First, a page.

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26 August 2022

The Reading Doctor: butterflies

Kia ora and welcome to the Reading Doctor! Each week, literary critic and devoted reader Dr Louise recommends books to us on a particular theme, or responds to reader questions. Send us your questions for her by emailing:

This week, our Reading Doctor is preoccupied with novels that (whether metaphorically or literally) feature the delicate yet powerful creature that emerges from a chrysalis: the butterfly.


The butterfly, and its miraculous transformation from the caterpillar, is a rich metaphor for growth and change, as demonstrated for young readers by The Very Hungry Caterpillar and in Lewis Carroll’s Wonderland, where transformation offers narrative climax. Butterflies are apparently delicate creatures which hold enormous power: reputedly, they flap their wings and cause hurricanes on the other side of the world, and they migrate vast distances. Butterfly collectors are equally interesting characters, admiring beauty in a form which has been frozen by death and the rituals of scientific taxonomy.

- A 19th-century entomologist goes missing in the wild rainforests of Borneo in Islands of Mercy by Rose Tremain, sought by his brother, Valentine Ross, a doctor in the very orderly city of Bath.

- Leaving his wife behind, Thomas Edgar seeks a mythical butterfly in the jungles of the Amazon; when he returns, wasted and withdrawn, she goes through his diaries and collections to discover what happened to him, in Rachael King’s The Sound of Butterflies.

- The changing migratory patterns of monarch butterflies are the backdrop for Barbara Kingsolver’s novel Flight Behaviour, a metaphor for threat, change and adaptation, set in rural Appalachia and featuring a discontented housewife awakened to new possibilities.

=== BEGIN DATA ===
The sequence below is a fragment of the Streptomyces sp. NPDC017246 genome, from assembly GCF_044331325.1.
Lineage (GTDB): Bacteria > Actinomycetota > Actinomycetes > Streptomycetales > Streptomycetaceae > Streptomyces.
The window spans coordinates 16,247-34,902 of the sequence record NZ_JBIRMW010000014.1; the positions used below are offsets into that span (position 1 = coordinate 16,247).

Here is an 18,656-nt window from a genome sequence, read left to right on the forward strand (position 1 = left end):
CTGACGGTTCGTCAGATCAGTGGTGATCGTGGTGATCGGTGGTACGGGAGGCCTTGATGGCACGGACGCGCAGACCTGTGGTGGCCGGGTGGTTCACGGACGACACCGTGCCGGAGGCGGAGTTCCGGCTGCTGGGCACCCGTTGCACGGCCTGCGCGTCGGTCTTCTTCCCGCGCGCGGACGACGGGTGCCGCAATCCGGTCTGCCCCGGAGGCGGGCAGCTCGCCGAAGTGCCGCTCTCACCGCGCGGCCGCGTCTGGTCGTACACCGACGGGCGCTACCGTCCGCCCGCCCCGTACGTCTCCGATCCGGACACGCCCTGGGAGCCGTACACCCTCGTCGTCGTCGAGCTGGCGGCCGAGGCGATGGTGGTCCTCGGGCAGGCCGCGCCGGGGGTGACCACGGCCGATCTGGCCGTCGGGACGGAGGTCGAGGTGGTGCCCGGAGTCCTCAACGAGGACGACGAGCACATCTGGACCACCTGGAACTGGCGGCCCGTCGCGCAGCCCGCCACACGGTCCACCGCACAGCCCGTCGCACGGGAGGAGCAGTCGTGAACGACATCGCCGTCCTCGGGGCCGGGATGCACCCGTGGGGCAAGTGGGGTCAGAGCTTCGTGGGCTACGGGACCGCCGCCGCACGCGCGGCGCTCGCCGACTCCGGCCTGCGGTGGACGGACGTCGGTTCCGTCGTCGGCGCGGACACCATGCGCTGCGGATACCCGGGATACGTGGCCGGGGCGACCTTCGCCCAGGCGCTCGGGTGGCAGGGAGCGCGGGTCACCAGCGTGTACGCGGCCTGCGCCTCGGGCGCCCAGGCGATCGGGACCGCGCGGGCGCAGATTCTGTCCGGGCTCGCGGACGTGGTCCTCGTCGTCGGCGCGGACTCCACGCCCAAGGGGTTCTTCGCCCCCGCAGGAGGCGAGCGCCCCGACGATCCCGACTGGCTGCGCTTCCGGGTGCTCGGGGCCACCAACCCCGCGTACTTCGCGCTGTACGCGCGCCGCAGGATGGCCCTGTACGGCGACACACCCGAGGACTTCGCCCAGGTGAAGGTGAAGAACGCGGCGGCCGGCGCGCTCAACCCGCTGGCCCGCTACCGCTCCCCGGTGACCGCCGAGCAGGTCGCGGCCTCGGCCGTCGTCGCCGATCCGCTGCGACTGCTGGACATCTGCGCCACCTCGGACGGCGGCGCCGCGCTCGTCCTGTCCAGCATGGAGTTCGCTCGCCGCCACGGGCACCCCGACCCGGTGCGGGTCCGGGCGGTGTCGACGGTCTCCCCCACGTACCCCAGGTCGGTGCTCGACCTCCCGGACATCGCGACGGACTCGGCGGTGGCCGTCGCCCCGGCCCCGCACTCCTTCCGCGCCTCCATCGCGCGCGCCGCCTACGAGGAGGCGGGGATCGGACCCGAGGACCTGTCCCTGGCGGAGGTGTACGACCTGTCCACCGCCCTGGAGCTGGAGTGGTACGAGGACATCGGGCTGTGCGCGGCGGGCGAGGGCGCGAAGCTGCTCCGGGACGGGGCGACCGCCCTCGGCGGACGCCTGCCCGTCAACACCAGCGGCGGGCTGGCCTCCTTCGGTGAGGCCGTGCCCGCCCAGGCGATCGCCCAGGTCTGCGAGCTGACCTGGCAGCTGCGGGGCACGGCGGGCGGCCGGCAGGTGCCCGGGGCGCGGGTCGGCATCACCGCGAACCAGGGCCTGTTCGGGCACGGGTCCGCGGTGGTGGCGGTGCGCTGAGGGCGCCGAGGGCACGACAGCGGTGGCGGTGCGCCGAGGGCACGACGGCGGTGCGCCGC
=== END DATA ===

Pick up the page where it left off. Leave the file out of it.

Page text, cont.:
- The presence of a chrysalis at a crime scene is an indicator of both motive and desire, a clue in the hunt for a serial killer in The Silence of the Lambs by Thomas Harris.

- In the Time of the Butterflies is a work of historical fiction by Julia Alvarez about the lives and brutal deaths of the Mirabel sisters during the Trujillo dictatorship in the Dominican Republic.

- Hope for the Flowers by Trina Paulus is an inspiring allegory, originally written for children, about the realisation of one’s true self, as two caterpillars struggle to climb to the top before learning that they are meant to fly.

- A young woman finds her life in chaos, stuck with the care of a friend’s son, and on a road trip across Iceland in Butterflies in November by Auõur Ava Ólafsdóttir, an adventure that will change her life irrevocably.

- In the context of great social upheaval and unrest, the appearance of butterflies heralds the restoration of harmony and the promise of a better future in Mohsin Hamid’s novel The Last White Man.